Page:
A set of numbers released recently are alarming us when it comes to Sydney property market. We are trying to break these down and explain why we think the numbers paint a bleak picture for Sydney property market. We highlighted for a while, that we think Sydney market overall is not exciting us. We also highlighted the importance of understanding that there is no one single property market. There is no such thing as Sydney market, as there are markets within markets.
Building completions and approvals
Building approvals have decreased, however the decrease and forecasted decline is unlikely to be near the equilibrium. We think that the pipeline of building approvals is still significantly above the demand for Sydney. We are expecting property supply to remain elevated.
As we can see from above graph, Sydney supply is projected to be above the demand for a while. We don’t see how this could support prices, especially with the affordability story in the city.
Supply is significant in detached properties and multi-dwelling units
While we are seeing oversupply mostly in units in other states (example Victoria and Queensland), Sydney has been seeing significant supply of both detached houses and units. The saving grace is that majority of detached houses are in greenfield in far west of the city. However, we continue to be cautious with fringe properties. Demand in these areas could be not as strong as in inner city pockets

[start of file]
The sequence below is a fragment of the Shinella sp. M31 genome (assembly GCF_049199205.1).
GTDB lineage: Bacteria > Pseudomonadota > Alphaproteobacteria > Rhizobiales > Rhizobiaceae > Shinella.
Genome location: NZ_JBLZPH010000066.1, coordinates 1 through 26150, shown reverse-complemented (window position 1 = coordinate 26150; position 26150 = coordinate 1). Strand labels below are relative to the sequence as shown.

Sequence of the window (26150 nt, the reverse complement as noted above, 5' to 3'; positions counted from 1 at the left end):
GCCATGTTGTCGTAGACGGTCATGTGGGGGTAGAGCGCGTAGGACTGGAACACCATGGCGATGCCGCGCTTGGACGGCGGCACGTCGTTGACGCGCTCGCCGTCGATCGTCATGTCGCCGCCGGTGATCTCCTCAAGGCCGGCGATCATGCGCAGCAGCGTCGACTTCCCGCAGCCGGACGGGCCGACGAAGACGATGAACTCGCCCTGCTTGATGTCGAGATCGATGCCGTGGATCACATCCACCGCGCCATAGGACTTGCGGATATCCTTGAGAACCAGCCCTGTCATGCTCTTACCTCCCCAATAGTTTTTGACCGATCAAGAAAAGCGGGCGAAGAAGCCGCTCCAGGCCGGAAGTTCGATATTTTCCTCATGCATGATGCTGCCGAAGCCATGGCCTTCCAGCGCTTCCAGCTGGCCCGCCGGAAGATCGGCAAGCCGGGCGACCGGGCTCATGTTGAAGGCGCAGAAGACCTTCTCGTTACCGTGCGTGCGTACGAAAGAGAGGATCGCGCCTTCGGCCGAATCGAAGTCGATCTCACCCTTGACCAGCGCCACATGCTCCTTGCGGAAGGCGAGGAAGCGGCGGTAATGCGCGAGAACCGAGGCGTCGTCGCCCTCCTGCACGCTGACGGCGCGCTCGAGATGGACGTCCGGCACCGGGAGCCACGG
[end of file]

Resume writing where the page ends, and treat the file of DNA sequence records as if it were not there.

State revenue is dropping
NSW state has been an excellent story when it comes to job creation of the back of strong infrastructure spend by the state government. We are seeing reduced funding ability as the review from transfer duty starts to decrease due to current situation in Sydney property market. Reduction in volumes of houses sold and significant decline in property prices are likely to flow through as reduced stamp duty for the state. NSW has already revised down its transfer duty by $393.0 million. While dwelling price declines have been closely in line with the Half-Yearly Review forecast, residential transaction volumes in recent months have been weaker than expected.